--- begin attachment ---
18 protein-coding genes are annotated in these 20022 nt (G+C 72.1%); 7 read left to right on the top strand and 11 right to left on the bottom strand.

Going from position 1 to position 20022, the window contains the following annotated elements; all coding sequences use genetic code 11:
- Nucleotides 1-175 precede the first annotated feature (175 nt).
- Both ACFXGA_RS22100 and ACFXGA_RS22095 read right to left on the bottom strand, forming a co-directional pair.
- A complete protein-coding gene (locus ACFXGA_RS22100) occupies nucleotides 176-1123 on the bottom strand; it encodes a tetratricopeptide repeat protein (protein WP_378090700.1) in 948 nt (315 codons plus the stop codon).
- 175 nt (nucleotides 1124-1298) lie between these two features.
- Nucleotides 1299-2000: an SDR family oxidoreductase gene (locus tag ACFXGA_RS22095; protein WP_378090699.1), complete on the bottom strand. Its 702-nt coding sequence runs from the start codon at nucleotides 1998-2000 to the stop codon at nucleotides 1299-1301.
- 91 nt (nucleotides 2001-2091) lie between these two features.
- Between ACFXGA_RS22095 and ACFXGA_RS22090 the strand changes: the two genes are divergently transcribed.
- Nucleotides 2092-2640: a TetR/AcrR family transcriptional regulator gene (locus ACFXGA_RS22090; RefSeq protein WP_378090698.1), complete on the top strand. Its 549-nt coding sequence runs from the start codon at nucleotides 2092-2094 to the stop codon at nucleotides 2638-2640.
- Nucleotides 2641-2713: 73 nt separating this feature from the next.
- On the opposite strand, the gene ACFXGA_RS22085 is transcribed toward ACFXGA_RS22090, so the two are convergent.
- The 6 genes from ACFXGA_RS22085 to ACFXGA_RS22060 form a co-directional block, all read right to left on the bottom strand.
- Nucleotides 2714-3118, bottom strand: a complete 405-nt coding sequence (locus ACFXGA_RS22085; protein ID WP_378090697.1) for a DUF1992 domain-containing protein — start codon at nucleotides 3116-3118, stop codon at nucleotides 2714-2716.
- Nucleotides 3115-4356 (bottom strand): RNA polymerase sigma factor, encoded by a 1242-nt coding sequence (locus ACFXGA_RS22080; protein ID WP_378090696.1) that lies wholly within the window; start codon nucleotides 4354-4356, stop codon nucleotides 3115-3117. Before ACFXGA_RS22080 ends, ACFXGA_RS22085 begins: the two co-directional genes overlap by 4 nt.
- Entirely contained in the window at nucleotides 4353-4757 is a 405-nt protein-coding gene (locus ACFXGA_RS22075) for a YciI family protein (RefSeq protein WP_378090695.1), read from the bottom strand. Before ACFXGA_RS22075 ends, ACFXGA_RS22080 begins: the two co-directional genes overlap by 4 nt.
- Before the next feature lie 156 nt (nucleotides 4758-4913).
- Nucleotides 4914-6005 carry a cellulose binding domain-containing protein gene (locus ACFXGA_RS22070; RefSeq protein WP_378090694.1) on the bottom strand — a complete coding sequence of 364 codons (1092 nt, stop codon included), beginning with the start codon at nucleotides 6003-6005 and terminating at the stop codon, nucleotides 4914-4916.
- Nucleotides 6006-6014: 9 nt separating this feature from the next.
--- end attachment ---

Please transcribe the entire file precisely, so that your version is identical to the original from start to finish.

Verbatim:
18 protein-coding genes are annotated in these 20022 nt (G+C 72.1%); 7 read left to right on the top strand and 11 right to left on the bottom strand.

Going from position 1 to position 20022, the window contains the following annotated elements; all coding sequences use genetic code 11:
- Nucleotides 1-175 precede the first annotated feature (175 nt).
- Both ACFXGA_RS22100 and ACFXGA_RS22095 read right to left on the bottom strand, forming a co-directional pair.
- A complete protein-coding gene (locus ACFXGA_RS22100) occupies nucleotides 176-1123 on the bottom strand; it encodes a tetratricopeptide repeat protein (protein WP_378090700.1) in 948 nt (315 codons plus the stop codon).
- 175 nt (nucleotides 1124-1298) lie between these two features.
- Nucleotides 1299-2000: an SDR family oxidoreductase gene (locus tag ACFXGA_RS22095; protein WP_378090699.1), complete on the bottom strand. Its 702-nt coding sequence runs from the start codon at nucleotides 1998-2000 to the stop codon at nucleotides 1299-1301.
- 91 nt (nucleotides 2001-2091) lie between these two features.
- Between ACFXGA_RS22095 and ACFXGA_RS22090 the strand changes: the two genes are divergently transcribed.
- Nucleotides 2092-2640: a TetR/AcrR family transcriptional regulator gene (locus ACFXGA_RS22090; RefSeq protein WP_378090698.1), complete on the top strand. Its 549-nt coding sequence runs from the start codon at nucleotides 2092-2094 to the stop codon at nucleotides 2638-2640.
- Nucleotides 2641-2713: 73 nt separating this feature from the next.
- On the opposite strand, the gene ACFXGA_RS22085 is transcribed toward ACFXGA_RS22090, so the two are convergent.
- The 6 genes from ACFXGA_RS22085 to ACFXGA_RS22060 form a co-directional block, all read right to left on the bottom strand.
- Nucleotides 2714-3118, bottom strand: a complete 405-nt coding sequence (locus ACFXGA_RS22085; protein ID WP_378090697.1) for a DUF1992 domain-containing protein — start codon at nucleotides 3116-3118, stop codon at nucleotides 2714-2716.
- Nucleotides 3115-4356 (bottom strand): RNA polymerase sigma factor, encoded by a 1242-nt coding sequence (locus ACFXGA_RS22080; protein ID WP_378090696.1) that lies wholly within the window; start codon nucleotides 4354-4356, stop codon nucleotides 3115-3117. Before ACFXGA_RS22080 ends, ACFXGA_RS22085 begins: the two co-directional genes overlap by 4 nt.
- Entirely contained in the window at nucleotides 4353-4757 is a 405-nt protein-coding gene (locus ACFXGA_RS22075) for a YciI family protein (RefSeq protein WP_378090695.1), read from the bottom strand. Before ACFXGA_RS22075 ends, ACFXGA_RS22080 begins: the two co-directional genes overlap by 4 nt.
- Before the next feature lie 156 nt (nucleotides 4758-4913).
- Nucleotides 4914-6005 carry a cellulose binding domain-containing protein gene (locus ACFXGA_RS22070; RefSeq protein WP_378090694.1) on the bottom strand — a complete coding sequence of 364 codons (1092 nt, stop codon included), beginning with the start codon at nucleotides 6003-6005 and terminating at the stop codon, nucleotides 4914-4916.
- Nucleotides 6006-6014: 9 nt separating this feature from the next.